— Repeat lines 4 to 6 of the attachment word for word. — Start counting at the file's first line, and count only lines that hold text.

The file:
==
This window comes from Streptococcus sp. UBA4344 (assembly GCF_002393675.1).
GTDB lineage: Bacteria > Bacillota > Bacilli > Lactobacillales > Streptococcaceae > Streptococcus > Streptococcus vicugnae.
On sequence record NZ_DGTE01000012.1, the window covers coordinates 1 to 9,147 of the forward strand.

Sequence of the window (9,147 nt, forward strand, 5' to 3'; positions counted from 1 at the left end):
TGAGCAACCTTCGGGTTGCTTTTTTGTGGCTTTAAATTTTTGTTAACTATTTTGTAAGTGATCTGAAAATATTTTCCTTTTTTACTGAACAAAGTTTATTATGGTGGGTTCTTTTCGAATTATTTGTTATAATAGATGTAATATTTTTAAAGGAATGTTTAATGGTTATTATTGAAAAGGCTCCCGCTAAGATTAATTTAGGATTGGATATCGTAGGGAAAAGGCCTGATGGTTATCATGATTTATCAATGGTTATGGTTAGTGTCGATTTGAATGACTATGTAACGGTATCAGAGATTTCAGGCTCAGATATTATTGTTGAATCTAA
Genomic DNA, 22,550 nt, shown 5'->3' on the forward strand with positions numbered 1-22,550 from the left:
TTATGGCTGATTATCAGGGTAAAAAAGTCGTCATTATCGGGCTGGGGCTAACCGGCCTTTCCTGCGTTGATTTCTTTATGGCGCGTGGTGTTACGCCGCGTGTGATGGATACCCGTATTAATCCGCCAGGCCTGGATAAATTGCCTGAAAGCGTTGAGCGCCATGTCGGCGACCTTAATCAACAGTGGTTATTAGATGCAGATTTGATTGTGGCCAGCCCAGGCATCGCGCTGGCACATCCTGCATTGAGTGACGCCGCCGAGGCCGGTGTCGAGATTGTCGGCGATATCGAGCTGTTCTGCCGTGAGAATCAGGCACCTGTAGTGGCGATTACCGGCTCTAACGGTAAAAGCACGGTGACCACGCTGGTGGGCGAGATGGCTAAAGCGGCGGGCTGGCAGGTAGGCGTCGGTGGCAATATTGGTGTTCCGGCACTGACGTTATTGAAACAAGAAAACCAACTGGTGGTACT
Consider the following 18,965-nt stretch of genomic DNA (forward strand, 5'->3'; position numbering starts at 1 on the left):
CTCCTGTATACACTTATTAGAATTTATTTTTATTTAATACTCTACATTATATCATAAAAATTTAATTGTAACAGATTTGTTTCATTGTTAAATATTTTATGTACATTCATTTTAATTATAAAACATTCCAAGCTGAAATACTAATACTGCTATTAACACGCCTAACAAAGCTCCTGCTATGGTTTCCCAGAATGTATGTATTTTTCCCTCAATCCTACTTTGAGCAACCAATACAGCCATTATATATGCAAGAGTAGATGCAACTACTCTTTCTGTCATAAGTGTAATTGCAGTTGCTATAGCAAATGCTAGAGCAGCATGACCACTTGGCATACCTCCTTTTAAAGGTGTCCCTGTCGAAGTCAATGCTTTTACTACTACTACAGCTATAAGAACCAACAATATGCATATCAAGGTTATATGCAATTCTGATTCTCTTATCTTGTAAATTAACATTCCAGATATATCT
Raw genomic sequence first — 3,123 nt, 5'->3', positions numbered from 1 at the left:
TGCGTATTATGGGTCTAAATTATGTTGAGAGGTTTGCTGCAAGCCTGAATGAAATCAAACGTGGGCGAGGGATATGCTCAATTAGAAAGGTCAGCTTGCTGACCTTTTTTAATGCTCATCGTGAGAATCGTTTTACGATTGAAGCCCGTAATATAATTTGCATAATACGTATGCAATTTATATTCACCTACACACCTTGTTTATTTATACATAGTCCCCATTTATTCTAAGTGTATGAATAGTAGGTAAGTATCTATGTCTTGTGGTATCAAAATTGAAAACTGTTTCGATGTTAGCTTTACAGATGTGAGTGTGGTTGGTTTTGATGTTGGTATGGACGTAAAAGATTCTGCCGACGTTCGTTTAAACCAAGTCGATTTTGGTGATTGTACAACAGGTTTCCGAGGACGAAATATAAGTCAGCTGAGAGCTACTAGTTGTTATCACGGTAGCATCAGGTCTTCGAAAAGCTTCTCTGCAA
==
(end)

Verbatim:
Sequence of the window (9,147 nt, forward strand, 5' to 3'; positions counted from 1 at the left end):
TGAGCAACCTTCGGGTTGCTTTTTTGTGGCTTTAAATTTTTGTTAACTATTTTGTAAGTGATCTGAAAATATTTTCCTTTTTTACTGAACAAAGTTTATTATGGTGGGTTCTTTTCGAATTATTTGTTATAATAGATGTAATATTTTTAAAGGAATGTTTAATGGTTATTATTGAAAAGGCTCCCGCTAAGATTAATTTAGGATTGGATATCGTAGGGAAAAGGCCTGATGGTTATCATGATTTATCAATGGTTATGGTTAGTGTCGATTTGAATGACTATGTAACGGTATCAGAGATTTCAGGCTCAGATATTATTGTTGAATCTAA
Genomic DNA, 22,550 nt, shown 5'->3' on the forward strand with positions numbered 1-22,550 from the left: